Ali Sibtain Fazli, a lawyer of the Pakistan Cricket Board, said from Lahore that Taylor and the Australian batsman Mark Waugh repeated allegations first made four years ago that Pakistan's then-captain, Salim Malik, had offered the touring side bribes to "throw" a Test match.
"Mark Taylor informed Justice Malik Mohammad Qayyum that he was told by his players that Salim Malik had offered them a bribe. Mark Waugh repeated the allegations he levelled against Salim four year ago," Fazli said.
"Salim Malik was also present during the testimony and was given the opportunity to cross-examine the accuser [Mark Waugh]," Fazli added after the hearing in Lahore.
The PCB lawyer stated it was the end of the chapter "and the text of the testimony will not be released. No more Australian players will be asked to appear before the judicial commission."
The Australian Cricket Board (ACB) had earlier refused to allow its players to appear before the judicial commission. But after a summons was issued last week, the ACB chief executive, Malcolm Speed, flew to Pakistan and held several meetings with his PCB counterparts before agreeing to allow some of his players to appear.
Besides Waugh, Shane Warne and Tim May had also accused Salim of offering them a bribe to throw the Karachi Test when Australia toured Pakistan four years ago. However, Warne is not touring with the current Australian team as he is recovering from shoulder surgery, and May has retired from international cricket.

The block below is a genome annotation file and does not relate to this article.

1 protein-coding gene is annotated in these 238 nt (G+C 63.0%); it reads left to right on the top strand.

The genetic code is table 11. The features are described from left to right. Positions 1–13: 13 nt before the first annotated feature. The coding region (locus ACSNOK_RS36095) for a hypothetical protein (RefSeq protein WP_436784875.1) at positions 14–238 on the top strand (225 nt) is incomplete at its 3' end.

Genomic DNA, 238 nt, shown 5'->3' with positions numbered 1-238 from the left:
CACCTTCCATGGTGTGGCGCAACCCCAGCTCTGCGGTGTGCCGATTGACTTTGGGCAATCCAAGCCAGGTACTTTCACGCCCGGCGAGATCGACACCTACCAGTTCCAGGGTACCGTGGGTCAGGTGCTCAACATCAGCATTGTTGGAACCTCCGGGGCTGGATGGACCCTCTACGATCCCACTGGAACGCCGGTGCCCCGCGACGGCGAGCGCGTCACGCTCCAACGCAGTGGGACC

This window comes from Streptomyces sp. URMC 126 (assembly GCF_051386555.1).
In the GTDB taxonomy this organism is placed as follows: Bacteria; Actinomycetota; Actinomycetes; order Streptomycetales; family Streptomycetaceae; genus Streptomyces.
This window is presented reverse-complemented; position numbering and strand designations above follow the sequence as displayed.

Salim and Wasim played in the first Test against Australia which the tourists won by an innings and 99 runs on Monday. "Mark Waugh basically repeated what he said in his (1995) affidavit," Fazli stated.
The text of Waugh's affidavit, which was written on April 1995 at Antigua during the tour of West Indies, states: "On the Australia tour of Pakistan in 1994, I attended a Presidential reception on the night before the one- day international at Rawalpindi.
"I was standing with Shane Warne when I was approached by Salim Malik. Malik said he wanted to talk to me about my arranging four or five Australian players to perform below their best and lose the game the next day in return for $200,000 (pounds 125,000). But I told him Australians did not play their cricket that way; we play to win for the country all the time."